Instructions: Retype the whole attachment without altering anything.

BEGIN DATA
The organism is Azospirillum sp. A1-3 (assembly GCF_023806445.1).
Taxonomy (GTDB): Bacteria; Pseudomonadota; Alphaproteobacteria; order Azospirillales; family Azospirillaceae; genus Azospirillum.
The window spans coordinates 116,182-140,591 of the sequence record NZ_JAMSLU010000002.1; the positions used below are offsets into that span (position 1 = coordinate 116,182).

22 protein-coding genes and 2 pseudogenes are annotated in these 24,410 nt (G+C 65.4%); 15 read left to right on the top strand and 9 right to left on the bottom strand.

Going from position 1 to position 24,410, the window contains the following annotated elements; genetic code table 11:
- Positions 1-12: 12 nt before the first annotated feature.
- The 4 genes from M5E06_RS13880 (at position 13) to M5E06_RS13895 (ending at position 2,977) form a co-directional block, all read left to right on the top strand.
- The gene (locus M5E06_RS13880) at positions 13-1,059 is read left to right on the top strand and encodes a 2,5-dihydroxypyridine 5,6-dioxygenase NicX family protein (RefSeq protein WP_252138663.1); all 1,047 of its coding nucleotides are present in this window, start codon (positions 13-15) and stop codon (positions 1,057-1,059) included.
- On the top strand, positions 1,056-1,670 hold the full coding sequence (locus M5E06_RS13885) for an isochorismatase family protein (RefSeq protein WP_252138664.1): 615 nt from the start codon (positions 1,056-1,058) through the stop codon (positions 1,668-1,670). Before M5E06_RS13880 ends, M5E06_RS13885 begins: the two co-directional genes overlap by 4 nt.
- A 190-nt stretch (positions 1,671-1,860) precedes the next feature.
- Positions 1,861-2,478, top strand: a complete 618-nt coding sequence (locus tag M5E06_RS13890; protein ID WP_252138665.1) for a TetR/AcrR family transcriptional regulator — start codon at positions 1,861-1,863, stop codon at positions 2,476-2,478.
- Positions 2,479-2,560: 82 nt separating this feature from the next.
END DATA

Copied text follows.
The organism is Azospirillum sp. A1-3 (assembly GCF_023806445.1).
Taxonomy (GTDB): Bacteria; Pseudomonadota; Alphaproteobacteria; order Azospirillales; family Azospirillaceae; genus Azospirillum.
The window spans coordinates 116,182-140,591 of the sequence record NZ_JAMSLU010000002.1; the positions used below are offsets into that span (position 1 = coordinate 116,182).

22 protein-coding genes and 2 pseudogenes are annotated in these 24,410 nt (G+C 65.4%); 15 read left to right on the top strand and 9 right to left on the bottom strand.

Going from position 1 to position 24,410, the window contains the following annotated elements; genetic code table 11:
- Positions 1-12: 12 nt before the first annotated feature.
- The 4 genes from M5E06_RS13880 (at position 13) to M5E06_RS13895 (ending at position 2,977) form a co-directional block, all read left to right on the top strand.
- The gene (locus M5E06_RS13880) at positions 13-1,059 is read left to right on the top strand and encodes a 2,5-dihydroxypyridine 5,6-dioxygenase NicX family protein (RefSeq protein WP_252138663.1); all 1,047 of its coding nucleotides are present in this window, start codon (positions 13-15) and stop codon (positions 1,057-1,059) included.
- On the top strand, positions 1,056-1,670 hold the full coding sequence (locus M5E06_RS13885) for an isochorismatase family protein (RefSeq protein WP_252138664.1): 615 nt from the start codon (positions 1,056-1,058) through the stop codon (positions 1,668-1,670). Before M5E06_RS13880 ends, M5E06_RS13885 begins: the two co-directional genes overlap by 4 nt.
- A 190-nt stretch (positions 1,671-1,860) precedes the next feature.
- Positions 1,861-2,478, top strand: a complete 618-nt coding sequence (locus tag M5E06_RS13890; protein ID WP_252138665.1) for a TetR/AcrR family transcriptional regulator — start codon at positions 1,861-1,863, stop codon at positions 2,476-2,478.
- Positions 2,479-2,560: 82 nt separating this feature from the next.